The Data Portal represents an opportunity for citizens, especially citizen coders, to help create a City that Thinks Like the Web: a city that enables citizens to create and access collective knowledge and information to create new services, suggest new ideas, and identify critical bugs in the infrastructure and services, among other a million other possibilities.
He was also quick to point out that getting access to the data is just the beginning. Citizens have to use it, or risk losing it. The next day he launched VanTrash, an application to make garbage collection sexier. Use it or lose it indeed!
I think it’s interesting that he started with garbage collection, because I too identified that as an area that could use some innovation. A couple months ago, I spent about an hour on the phone with a manger in the Waste Management department at the City of Edmonton, trying to get access to the data behind the garbage collection schedules. Currently you can enter your address here to download your collection schedule in PDF. But if you want to find the schedule for a different part of the city, you’re out of luck. And even if you manually tried enough addresses to find all the zones and collection schedules, they’d be in PDF, which means you can’t easily add them to a calendar.
By the end of the call, I think he finally understood what I was after, and he said he’d have to get back to me. He never did, unfortunately. I can only hope that my request had an impact and that it will eventually help to open the data floodgates in Edmonton.
Open Data doesn’t have to be difficult!
Take a look at the data available at Vancouver’s data portal. Most of the data there is simple and exists elsewhere, in a less “creative friendly” format. A good example is the list of libraries. You can download the data in CSV, XLS, or KML formats, but it really just comes from the Vancouver Public Library website. The CSV contains the library name, it’s latitude, longitude, and address. Simple stuff, but potentially really useful if combined with other data sets.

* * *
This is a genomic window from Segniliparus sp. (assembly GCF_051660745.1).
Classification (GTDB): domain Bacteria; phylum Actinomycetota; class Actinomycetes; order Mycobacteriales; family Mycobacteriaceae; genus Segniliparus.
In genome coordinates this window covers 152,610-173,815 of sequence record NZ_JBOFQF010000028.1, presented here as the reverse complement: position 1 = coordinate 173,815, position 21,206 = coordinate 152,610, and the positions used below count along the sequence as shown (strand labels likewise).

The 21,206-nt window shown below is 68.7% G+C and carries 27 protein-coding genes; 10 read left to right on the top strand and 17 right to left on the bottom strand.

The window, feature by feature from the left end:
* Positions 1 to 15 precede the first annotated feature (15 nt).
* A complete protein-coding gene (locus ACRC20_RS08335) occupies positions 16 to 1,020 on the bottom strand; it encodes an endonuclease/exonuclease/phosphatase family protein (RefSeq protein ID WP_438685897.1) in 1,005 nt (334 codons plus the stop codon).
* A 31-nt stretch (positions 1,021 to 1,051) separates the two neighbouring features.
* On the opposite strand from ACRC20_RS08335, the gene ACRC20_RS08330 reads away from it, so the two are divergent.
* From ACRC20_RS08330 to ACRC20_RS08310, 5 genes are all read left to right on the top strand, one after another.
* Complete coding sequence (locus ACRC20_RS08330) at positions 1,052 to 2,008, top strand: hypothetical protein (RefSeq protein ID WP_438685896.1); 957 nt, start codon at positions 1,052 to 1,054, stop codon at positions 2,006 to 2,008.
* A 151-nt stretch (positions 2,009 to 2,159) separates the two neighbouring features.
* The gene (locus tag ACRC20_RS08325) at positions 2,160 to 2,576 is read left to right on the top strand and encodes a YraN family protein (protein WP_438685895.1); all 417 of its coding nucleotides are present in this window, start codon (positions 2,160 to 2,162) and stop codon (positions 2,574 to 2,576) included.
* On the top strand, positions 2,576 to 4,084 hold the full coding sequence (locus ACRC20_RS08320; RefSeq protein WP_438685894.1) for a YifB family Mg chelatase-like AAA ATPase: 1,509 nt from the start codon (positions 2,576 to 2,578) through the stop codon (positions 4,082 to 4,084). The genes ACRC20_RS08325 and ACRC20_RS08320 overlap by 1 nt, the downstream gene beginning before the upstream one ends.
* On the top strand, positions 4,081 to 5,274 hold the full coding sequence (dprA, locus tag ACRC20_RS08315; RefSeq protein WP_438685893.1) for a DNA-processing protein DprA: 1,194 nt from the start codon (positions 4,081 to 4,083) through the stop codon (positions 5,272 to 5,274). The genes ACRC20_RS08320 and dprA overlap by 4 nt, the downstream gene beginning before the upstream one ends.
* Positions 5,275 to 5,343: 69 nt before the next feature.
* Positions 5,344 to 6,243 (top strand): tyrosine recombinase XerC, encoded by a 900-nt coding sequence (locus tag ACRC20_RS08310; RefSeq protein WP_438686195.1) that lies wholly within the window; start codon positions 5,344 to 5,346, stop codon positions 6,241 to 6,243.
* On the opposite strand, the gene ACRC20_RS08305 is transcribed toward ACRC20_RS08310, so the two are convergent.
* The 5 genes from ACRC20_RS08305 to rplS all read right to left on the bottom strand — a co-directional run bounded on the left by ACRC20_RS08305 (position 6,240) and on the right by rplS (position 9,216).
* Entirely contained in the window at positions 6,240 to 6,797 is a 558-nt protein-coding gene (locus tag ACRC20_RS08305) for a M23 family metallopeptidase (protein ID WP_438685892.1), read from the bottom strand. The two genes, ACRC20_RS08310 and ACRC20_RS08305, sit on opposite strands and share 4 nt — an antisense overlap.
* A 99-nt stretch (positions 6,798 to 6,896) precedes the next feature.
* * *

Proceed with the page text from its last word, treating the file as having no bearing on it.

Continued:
Here’s an example in Edmonton. Let’s say I want to know how the crime rate of neighbourhoods with libraries compares to those without. What data would I need for that?
- A list of libraries, with their locations (see below)
- A list of neighbourhoods, with their boundaries
- Crime statistics by neighbourhood
- Census data for neighbourhoods to find comparable ones without libraries
Could you find this today? Yes, but it’s definitely not easy! The EPL website lists the libraries with addresses, so you’d need to figure out the lat/long on your own. The City of Edmonton website lists the neighbourhoods, but you’d need to figure out the boundaries on your own. The EPS website provides reported crimes by neighbourhood. And finally, the City of Edmonton provides census data for neighbourhoods in PDF.
If I could get all the above data in CSV format, it would have taken a matter of minutes to find the answer (I should point out that not all of that data exists at Vancouver’s portal either). Instead, I had to do a lot more work. The very rough result (because I compared with a random sample of similarly populated neighbourhoods) is that neighbourhoods with libraries were 1.5 times more likely to have crime than neighbourhoods without libraries in 2008. Though if you don’t count Downtown, then the crime rate is about the same for neighbourhoods with libraries and those without.
Maybe you’re thinking “what a useless example” and that’s fine – it is one of just hundreds or thousands of possible uses for that data! Just imagine what would be created if software developers and other creatives in Edmonton had access to the data.
All this talk of open data, why not give you some? I’ve created a CSV of the Edmonton Public Library locations in the exact same format as the Vancouver Public Library data (minus eplGO in the Cameron Library). Enjoy!
Onward in Edmonton
I’ve heard rumblings that the City of Edmonton will be doing some stuff in the open data space in the next couple of months, but I’m not holding my breath. There haven’t been enough conversations taking place. I’m hopeful that the right people are envious of the progress that has been made in Vancouver, however. I sure am!